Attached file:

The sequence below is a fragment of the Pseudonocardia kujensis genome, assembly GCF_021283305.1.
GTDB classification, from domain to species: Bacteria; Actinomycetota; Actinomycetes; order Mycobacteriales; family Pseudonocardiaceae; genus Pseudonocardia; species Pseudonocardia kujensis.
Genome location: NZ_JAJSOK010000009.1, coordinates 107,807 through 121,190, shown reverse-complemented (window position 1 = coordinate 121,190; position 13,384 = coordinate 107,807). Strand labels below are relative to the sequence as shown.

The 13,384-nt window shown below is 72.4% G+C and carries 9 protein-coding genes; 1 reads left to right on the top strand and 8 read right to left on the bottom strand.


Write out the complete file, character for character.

The sequence below is a fragment of the Pseudonocardia kujensis genome, assembly GCF_021283305.1.
GTDB classification, from domain to species: Bacteria; Actinomycetota; Actinomycetes; order Mycobacteriales; family Pseudonocardiaceae; genus Pseudonocardia; species Pseudonocardia kujensis.
Genome location: NZ_JAJSOK010000009.1, coordinates 107,807 through 121,190, shown reverse-complemented (window position 1 = coordinate 121,190; position 13,384 = coordinate 107,807). Strand labels below are relative to the sequence as shown.

The 13,384-nt window shown below is 72.4% G+C and carries 9 protein-coding genes; 1 reads left to right on the top strand and 8 read right to left on the bottom strand.